The data transmission phase consists of pairs of intra-cluster and inter-cluster data transmission repeated multiple times. In intra-cluster data transmission, each cluster member sends its sensed data to the cluster head using a high-frequency channel, whereas in inter-cluster data transmission, each cluster head sends the aggregated data to the sink using a low-frequency channel. By transmitting in low-frequency channel, the cluster heads are able to transmit data to the sink in one-hop transmission.

Figure 7. Packet exchanges during the data transmission phase illustrated with one cluster head only.

At the beginning of the data transmission phase, the sink monitors the number of available channels on the low-frequency channels and decides which channels are to be used. The sink creates an inter-cluster schedule, includes the channel information on the schedule packet, and broadcasts the schedule on the low-frequency common control channel. The cluster heads synchronize with each other by receiving the inter-cluster schedule from the sink. After synchronization, the cluster heads switch back to their operating channel, configure the intra-cluster schedule, and broadcast this schedule to their cluster members. The intra-cluster schedule defines the time when a cluster member should report its sensed data to the cluster head. The cluster heads collect the sensed data from the cluster members, aggregate them, and send them to the sink by following its schedule. The inter-cluster and intra-cluster schedules are not updated and are kept unchanged until the end of the round. The packet exchanges during the data transmission phase are shown in Figure 7.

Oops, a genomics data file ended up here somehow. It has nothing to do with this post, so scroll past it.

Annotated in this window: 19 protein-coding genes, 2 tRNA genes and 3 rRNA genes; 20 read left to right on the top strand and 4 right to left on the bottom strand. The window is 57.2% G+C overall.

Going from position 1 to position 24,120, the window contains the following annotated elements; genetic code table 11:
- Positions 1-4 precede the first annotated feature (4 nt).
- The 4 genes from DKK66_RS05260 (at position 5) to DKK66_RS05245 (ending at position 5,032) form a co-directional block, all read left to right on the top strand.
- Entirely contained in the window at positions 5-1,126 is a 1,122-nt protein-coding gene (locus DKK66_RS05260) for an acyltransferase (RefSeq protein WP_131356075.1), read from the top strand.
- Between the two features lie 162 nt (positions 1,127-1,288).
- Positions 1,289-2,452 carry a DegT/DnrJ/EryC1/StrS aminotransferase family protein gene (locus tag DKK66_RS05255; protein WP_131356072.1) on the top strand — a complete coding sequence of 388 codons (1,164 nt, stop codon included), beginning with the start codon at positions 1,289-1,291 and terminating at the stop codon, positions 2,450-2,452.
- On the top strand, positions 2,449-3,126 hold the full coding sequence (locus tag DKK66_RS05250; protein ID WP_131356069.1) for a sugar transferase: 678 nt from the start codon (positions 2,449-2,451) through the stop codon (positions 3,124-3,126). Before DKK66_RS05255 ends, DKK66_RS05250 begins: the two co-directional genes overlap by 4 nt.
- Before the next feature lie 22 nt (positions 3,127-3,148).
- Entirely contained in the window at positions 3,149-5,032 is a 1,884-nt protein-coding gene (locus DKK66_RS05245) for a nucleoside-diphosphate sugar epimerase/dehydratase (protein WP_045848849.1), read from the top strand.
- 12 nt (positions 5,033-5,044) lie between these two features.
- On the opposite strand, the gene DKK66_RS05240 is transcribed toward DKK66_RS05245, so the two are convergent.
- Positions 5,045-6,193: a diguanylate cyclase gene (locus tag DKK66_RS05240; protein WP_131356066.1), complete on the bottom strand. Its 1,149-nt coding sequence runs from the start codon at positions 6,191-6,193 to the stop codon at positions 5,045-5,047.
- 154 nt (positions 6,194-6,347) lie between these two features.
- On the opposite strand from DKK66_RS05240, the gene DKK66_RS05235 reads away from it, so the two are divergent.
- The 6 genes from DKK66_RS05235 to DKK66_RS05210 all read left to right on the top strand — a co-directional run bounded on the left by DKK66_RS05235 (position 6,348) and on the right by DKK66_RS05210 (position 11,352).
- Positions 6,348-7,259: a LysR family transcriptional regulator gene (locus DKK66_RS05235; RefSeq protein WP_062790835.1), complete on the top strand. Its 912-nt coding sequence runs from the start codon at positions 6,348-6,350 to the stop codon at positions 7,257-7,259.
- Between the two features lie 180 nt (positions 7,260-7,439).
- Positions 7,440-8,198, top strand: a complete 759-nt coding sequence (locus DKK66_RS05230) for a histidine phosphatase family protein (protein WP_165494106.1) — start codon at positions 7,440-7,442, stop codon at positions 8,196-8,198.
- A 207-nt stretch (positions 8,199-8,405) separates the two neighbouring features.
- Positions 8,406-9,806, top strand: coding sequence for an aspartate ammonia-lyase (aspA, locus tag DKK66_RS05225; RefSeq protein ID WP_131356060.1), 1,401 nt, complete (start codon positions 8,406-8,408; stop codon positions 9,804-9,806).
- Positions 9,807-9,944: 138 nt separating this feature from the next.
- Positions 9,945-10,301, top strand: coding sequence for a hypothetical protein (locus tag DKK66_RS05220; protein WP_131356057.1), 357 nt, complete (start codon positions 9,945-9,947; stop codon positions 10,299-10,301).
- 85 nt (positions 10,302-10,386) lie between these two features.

3. Performance Evaluation

The CENTRE scheme is evaluated by computer simulation using MATLAB and in comparison with the conventional DSAC scheme [11]. DSAC is selected for comparison because it focuses on clustering in general-purpose CRSNs as in CENTRE. CENTRE is implemented based on time slots, where one time slot equals 18 ms. Hence, DSAC is adjusted to enable simulation based on time slots so that its performance can be compared with that of CENTRE. Moreover, CENRE is implemented based on rounds, where one round consist of cluster formation and data transmission. For CENTRE, a round equals to one time cluster formation and 1000 times intra-cluster and inter-cluster data transmissions pairs or 42,100 time slots. Again, DSAC is adjusted to this time framing. The simulation settings are presented in Table 1.